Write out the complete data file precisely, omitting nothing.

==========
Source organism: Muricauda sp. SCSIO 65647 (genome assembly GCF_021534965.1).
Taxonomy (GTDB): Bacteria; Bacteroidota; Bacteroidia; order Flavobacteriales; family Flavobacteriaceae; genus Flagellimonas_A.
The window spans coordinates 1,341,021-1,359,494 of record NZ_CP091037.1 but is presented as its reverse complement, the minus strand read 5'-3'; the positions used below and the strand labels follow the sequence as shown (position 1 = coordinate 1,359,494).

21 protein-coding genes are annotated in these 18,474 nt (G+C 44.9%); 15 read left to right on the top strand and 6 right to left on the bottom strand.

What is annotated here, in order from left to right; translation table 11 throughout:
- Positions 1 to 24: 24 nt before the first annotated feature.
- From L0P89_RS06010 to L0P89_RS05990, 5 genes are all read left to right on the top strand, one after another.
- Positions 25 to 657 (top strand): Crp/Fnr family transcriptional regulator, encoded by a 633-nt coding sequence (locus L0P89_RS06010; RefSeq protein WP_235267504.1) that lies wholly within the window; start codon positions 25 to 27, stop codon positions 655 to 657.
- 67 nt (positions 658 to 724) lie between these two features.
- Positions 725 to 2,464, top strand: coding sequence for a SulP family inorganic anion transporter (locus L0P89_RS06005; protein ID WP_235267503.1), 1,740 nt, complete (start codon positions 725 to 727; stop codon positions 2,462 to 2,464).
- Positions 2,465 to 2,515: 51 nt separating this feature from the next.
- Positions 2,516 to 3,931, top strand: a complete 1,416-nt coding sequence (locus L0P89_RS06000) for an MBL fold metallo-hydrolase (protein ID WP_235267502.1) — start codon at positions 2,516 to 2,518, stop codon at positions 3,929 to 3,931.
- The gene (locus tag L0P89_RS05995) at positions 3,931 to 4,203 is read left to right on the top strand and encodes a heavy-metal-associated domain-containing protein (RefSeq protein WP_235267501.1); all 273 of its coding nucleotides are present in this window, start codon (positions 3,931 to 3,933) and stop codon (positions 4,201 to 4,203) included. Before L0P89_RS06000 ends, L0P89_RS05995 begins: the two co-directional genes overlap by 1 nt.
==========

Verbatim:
Source organism: Muricauda sp. SCSIO 65647 (genome assembly GCF_021534965.1).
Taxonomy (GTDB): Bacteria; Bacteroidota; Bacteroidia; order Flavobacteriales; family Flavobacteriaceae; genus Flagellimonas_A.
The window spans coordinates 1,341,021-1,359,494 of record NZ_CP091037.1 but is presented as its reverse complement, the minus strand read 5'-3'; the positions used below and the strand labels follow the sequence as shown (position 1 = coordinate 1,359,494).

21 protein-coding genes are annotated in these 18,474 nt (G+C 44.9%); 15 read left to right on the top strand and 6 right to left on the bottom strand.

What is annotated here, in order from left to right; translation table 11 throughout:
- Positions 1 to 24: 24 nt before the first annotated feature.
- From L0P89_RS06010 to L0P89_RS05990, 5 genes are all read left to right on the top strand, one after another.
- Positions 25 to 657 (top strand): Crp/Fnr family transcriptional regulator, encoded by a 633-nt coding sequence (locus L0P89_RS06010; RefSeq protein WP_235267504.1) that lies wholly within the window; start codon positions 25 to 27, stop codon positions 655 to 657.
- 67 nt (positions 658 to 724) lie between these two features.
- Positions 725 to 2,464, top strand: coding sequence for a SulP family inorganic anion transporter (locus L0P89_RS06005; protein ID WP_235267503.1), 1,740 nt, complete (start codon positions 725 to 727; stop codon positions 2,462 to 2,464).
- Positions 2,465 to 2,515: 51 nt separating this feature from the next.
- Positions 2,516 to 3,931, top strand: a complete 1,416-nt coding sequence (locus L0P89_RS06000) for an MBL fold metallo-hydrolase (protein ID WP_235267502.1) — start codon at positions 2,516 to 2,518, stop codon at positions 3,929 to 3,931.
- The gene (locus tag L0P89_RS05995) at positions 3,931 to 4,203 is read left to right on the top strand and encodes a heavy-metal-associated domain-containing protein (RefSeq protein WP_235267501.1); all 273 of its coding nucleotides are present in this window, start codon (positions 3,931 to 3,933) and stop codon (positions 4,201 to 4,203) included. Before L0P89_RS06000 ends, L0P89_RS05995 begins: the two co-directional genes overlap by 1 nt.